Dori Freeman has been hurt and felt torn. We know because she’s told us so, always with unblinking frankness in crisp pop songs with deep Appalachian roots. But even if we couldn’t understand her words, we’d hear the pain in her soprano, which rings out with melancholy strength only gained from living.
In her new album Every Single Star, the Galax, Virginia, native pushes her blend of familial mountain grit and mid-century-inspired polish even further into its own creative territory. Never one to shy away from truth, Freeman writes about motherhood, expectations, and relationships from a distinctly female perspective.
BGS: In the songs on Every Single Star we seem to hear real contentment. While there’s still some conflict, especially when it comes to having to be away from your daughters, there is peace, too. Was writing these songs a different experience than writing your first two albums?
Dori Freeman: Definitely. I had recently been married when I started writing a lot of the songs on this record. It was the first time I’d been in a happy, stable relationship, which obviously will have an effect on the themes in the songs you write. I was in a different headspace. For the previous two records, I was in different phases. Whether it was getting over a particularly difficult relationship or looking back on that and thinking what I didn’t want to have. With this one, I was with someone that I really love. So the songwriting was different.
I did a lot of imagining scenarios, which I didn’t do as much with the first two records. Those were based more on very direct experiences. On Every Single Star, the songs about my daughter are very direct and personal, but some of the other ones, like “Of Me and You” — that was a song that I wrote for a friend of mine who’d had a relationship that didn’t work out so well. I’ve had to look for different sources of inspiration this time around. When you’re happy, it definitely makes songwriting harder. [Laughs]
I’m happy you have that problem.
It’s a great problem to have. [Laughs]
Do you have a favorite memory of playing one of these new songs live over the past several months?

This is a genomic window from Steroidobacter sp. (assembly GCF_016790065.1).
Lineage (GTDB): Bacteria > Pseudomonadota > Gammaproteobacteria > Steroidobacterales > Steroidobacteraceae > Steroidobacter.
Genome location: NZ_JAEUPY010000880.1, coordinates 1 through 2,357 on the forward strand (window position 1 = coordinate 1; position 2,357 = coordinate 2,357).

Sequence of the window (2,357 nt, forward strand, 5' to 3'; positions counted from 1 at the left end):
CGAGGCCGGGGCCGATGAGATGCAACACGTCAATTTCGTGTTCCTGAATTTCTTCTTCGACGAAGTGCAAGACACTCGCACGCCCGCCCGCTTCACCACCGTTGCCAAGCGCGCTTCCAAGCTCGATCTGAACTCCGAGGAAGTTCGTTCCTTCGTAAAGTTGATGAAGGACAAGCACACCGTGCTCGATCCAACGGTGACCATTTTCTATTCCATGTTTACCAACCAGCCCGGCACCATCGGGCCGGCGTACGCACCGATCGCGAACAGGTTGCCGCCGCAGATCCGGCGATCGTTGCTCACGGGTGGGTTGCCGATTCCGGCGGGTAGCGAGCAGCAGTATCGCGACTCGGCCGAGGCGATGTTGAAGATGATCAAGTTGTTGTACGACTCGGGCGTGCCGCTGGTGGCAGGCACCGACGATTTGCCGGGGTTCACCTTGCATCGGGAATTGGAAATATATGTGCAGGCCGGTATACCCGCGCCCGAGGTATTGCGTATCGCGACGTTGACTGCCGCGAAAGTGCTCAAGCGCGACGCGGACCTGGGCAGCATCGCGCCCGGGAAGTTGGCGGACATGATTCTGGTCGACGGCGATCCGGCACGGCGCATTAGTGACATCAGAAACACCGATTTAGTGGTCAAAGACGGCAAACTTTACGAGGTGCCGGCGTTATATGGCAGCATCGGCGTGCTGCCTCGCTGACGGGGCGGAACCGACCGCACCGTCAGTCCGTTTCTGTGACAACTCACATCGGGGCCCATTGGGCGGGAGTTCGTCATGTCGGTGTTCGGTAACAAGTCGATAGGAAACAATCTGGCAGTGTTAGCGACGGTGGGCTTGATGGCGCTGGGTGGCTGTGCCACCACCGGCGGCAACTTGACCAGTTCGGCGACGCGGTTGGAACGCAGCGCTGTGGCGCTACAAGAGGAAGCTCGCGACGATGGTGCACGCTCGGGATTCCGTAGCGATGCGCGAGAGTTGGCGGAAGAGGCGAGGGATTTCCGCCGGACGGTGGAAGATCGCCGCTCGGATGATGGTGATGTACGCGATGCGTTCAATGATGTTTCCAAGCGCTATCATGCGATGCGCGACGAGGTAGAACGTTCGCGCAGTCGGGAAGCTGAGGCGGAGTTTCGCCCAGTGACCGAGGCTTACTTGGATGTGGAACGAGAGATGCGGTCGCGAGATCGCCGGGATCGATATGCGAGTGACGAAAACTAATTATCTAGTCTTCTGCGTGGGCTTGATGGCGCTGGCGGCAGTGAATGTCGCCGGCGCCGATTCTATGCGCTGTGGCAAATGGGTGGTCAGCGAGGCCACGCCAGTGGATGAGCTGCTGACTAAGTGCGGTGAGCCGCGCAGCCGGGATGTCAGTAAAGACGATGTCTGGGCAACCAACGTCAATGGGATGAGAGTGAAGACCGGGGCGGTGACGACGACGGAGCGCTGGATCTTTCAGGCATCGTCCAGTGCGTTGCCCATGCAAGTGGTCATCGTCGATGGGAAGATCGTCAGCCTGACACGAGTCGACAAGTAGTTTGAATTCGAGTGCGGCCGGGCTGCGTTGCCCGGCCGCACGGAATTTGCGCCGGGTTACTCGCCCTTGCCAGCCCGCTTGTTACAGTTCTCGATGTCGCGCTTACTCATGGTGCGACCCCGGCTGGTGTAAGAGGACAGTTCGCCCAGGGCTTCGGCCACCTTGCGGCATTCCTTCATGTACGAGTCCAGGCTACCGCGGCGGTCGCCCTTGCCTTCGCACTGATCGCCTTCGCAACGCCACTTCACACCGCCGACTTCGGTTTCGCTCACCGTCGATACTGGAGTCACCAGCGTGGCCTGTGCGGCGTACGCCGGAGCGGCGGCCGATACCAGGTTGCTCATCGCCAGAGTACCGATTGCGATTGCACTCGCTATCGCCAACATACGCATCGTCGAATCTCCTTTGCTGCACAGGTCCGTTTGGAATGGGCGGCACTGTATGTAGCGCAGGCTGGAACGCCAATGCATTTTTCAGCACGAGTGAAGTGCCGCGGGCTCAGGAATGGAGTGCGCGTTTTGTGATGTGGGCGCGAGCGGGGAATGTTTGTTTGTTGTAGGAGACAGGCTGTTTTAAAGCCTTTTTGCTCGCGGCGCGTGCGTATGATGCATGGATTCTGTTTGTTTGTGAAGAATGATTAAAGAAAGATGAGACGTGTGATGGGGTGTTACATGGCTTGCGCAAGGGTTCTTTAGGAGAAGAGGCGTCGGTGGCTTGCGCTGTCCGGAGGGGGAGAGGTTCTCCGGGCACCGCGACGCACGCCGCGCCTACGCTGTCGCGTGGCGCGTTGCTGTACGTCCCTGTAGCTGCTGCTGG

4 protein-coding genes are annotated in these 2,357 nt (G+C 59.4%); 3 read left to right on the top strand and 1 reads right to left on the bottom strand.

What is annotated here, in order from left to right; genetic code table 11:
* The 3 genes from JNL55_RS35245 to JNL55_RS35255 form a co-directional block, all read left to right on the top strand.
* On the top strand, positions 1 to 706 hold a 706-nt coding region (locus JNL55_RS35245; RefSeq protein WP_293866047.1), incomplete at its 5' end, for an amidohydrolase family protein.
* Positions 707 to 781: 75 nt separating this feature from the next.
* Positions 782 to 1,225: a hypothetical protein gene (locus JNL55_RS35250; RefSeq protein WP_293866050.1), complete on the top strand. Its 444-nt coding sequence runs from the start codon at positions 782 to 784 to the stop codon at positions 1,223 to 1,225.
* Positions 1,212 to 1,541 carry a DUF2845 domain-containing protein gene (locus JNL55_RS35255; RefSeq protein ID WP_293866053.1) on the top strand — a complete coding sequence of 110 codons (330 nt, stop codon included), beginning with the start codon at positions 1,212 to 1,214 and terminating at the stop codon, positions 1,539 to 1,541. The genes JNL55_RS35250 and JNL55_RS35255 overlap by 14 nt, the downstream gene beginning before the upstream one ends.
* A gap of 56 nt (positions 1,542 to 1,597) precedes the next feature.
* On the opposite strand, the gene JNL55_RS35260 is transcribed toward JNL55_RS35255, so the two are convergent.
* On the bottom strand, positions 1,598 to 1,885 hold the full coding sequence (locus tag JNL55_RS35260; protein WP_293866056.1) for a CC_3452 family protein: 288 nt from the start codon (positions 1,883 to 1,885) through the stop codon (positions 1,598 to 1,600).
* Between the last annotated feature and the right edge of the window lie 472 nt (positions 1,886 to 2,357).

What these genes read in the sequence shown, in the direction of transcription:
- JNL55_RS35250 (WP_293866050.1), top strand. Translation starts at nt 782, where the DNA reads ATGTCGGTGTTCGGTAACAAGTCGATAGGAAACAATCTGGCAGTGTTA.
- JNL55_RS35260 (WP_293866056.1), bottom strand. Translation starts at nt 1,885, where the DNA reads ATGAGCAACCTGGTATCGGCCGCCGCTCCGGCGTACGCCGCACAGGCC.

Nothing too specific stands out, but one of my favorite songs on the record is “All I Ever Wanted.” One of the things that’s nice about performing that song is almost every time I’ve done it, I’ve had women come up to me afterwards and say how much they enjoyed the song. That was the intention: to write a song fully from a woman’s perspective that other women could relate to. So it’s nice to have girls come up and tell me they liked it.
You’ve said you admire Peggy Lee and the mid-century aesthetic. What is it about the ’50s and ’60s sound that you like?
Peggy Lee is one of my favorite singers of all time. I don’t know what it is. I think for one thing, they still recorded in a more live situation, in a bigger room, so everything sounded a lot fuller on records back then. I also like the style people sang in in that era. My dad played a lot of that music for me growing up. Actually, he just made a record with mandolin, playing a bunch of swing tunes, so he’s really drawn to that music too. I think that it’s that I always listened to it, and I can’t help but have it influence what I do.
You grew up in such a musical family. When you were a kid, did y’all just sit around and play music together?
Yeah, definitely. I was always in choir in school. I didn’t really start to play guitar and sing in front of people by myself until I was about 15 or 16, but even when I was little, I would go jam at parties and festivals with my dad and grandpa, and then sit around and watch people play music.
As I got older, I started to perform with my dad and grandpa on stage. They used to have a little show on Friday nights at the frame shop that my family runs. So that’s one of the first places I really got some good practice performing in front of people. We still do shows together. We still play together as a trio with my husband as well, who plays drums with us now. So yeah, it’s still very much a family thing.
You’ve said that people don’t really talk about motherhood in the music industry. Are there specific experiences you’ve had or witnessed that made the great motherhood omission personally more evident to you?